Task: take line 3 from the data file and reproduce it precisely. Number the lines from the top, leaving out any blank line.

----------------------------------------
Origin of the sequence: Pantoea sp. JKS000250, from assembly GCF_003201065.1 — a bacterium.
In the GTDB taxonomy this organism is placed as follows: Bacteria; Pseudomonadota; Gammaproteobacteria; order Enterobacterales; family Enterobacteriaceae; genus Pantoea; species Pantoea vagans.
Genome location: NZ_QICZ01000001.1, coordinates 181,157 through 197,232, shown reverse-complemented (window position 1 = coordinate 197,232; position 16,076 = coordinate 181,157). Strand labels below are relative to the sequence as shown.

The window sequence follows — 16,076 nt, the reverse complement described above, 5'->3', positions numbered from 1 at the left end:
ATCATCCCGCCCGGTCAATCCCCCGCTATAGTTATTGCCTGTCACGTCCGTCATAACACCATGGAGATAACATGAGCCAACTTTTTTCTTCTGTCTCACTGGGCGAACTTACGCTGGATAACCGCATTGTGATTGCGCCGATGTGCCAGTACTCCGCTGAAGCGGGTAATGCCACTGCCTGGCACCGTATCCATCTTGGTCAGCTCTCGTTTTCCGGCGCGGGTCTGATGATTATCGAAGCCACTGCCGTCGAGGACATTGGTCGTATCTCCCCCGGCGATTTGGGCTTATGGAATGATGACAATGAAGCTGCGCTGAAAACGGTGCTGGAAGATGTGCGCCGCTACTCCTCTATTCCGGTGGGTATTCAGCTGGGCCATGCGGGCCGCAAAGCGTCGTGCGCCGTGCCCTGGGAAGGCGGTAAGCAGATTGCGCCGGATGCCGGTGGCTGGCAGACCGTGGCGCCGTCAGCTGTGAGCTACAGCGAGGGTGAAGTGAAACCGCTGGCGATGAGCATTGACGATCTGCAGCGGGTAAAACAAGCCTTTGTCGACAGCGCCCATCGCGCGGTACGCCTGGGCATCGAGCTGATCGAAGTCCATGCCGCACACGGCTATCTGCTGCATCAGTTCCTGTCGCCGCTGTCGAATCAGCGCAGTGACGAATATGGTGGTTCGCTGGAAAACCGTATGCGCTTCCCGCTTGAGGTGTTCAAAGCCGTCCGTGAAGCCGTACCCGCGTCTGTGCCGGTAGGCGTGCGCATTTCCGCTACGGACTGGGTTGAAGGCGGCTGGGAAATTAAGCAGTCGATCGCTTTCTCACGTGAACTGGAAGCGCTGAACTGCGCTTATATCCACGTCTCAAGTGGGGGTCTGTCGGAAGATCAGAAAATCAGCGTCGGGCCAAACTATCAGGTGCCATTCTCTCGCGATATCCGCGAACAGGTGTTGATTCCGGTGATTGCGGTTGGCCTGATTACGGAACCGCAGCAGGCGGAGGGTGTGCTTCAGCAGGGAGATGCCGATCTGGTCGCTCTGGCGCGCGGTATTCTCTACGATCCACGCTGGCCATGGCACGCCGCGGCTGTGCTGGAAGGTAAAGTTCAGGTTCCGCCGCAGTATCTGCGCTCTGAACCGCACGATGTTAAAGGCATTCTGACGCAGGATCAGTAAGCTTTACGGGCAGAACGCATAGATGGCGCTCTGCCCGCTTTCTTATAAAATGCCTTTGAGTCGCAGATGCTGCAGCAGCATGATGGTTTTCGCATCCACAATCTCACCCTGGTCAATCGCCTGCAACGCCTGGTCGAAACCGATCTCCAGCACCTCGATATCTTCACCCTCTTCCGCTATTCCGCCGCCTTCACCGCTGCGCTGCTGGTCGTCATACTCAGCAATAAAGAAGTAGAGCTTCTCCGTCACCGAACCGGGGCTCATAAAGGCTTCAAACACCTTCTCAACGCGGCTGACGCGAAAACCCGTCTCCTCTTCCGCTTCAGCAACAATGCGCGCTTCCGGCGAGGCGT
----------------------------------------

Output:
Genome location: NZ_QICZ01000001.1, coordinates 181,157 through 197,232, shown reverse-complemented (window position 1 = coordinate 197,232; position 16,076 = coordinate 181,157). Strand labels below are relative to the sequence as shown.